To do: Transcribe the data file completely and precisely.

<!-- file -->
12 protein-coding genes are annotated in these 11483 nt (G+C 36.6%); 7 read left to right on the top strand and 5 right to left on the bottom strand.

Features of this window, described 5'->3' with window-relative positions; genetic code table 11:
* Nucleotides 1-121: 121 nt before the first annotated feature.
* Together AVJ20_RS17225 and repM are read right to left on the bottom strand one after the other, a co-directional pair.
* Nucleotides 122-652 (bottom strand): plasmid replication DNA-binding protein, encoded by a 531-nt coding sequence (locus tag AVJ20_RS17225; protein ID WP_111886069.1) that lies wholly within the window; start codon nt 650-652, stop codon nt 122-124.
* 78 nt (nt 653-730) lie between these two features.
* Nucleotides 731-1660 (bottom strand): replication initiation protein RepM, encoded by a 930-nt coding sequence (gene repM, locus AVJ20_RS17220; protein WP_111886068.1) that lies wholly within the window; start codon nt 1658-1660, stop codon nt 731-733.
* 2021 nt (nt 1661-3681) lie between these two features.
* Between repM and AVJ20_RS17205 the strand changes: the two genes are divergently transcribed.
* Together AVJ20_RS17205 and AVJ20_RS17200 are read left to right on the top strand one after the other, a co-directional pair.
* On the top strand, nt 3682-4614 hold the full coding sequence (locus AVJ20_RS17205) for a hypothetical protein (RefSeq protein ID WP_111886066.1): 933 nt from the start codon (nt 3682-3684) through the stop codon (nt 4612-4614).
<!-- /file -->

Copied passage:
12 protein-coding genes are annotated in these 11483 nt (G+C 36.6%); 7 read left to right on the top strand and 5 right to left on the bottom strand.

Features of this window, described 5'->3' with window-relative positions; genetic code table 11:
* Nucleotides 1-121: 121 nt before the first annotated feature.
* Together AVJ20_RS17225 and repM are read right to left on the bottom strand one after the other, a co-directional pair.
* Nucleotides 122-652 (bottom strand): plasmid replication DNA-binding protein, encoded by a 531-nt coding sequence (locus tag AVJ20_RS17225; protein ID WP_111886069.1) that lies wholly within the window; start codon nt 650-652, stop codon nt 122-124.
* 78 nt (nt 653-730) lie between these two features.
* Nucleotides 731-1660 (bottom strand): replication initiation protein RepM, encoded by a 930-nt coding sequence (gene repM, locus AVJ20_RS17220; protein WP_111886068.1) that lies wholly within the window; start codon nt 1658-1660, stop codon nt 731-733.
* 2021 nt (nt 1661-3681) lie between these two features.
* Between repM and AVJ20_RS17205 the strand changes: the two genes are divergently transcribed.
* Together AVJ20_RS17205 and AVJ20_RS17200 are read left to right on the top strand one after the other, a co-directional pair.
* On the top strand, nt 3682-4614 hold the full coding sequence (locus AVJ20_RS17205) for a hypothetical protein (RefSeq protein ID WP_111886066.1): 933 nt from the start codon (nt 3682-3684) through the stop codon (nt 4612-4614).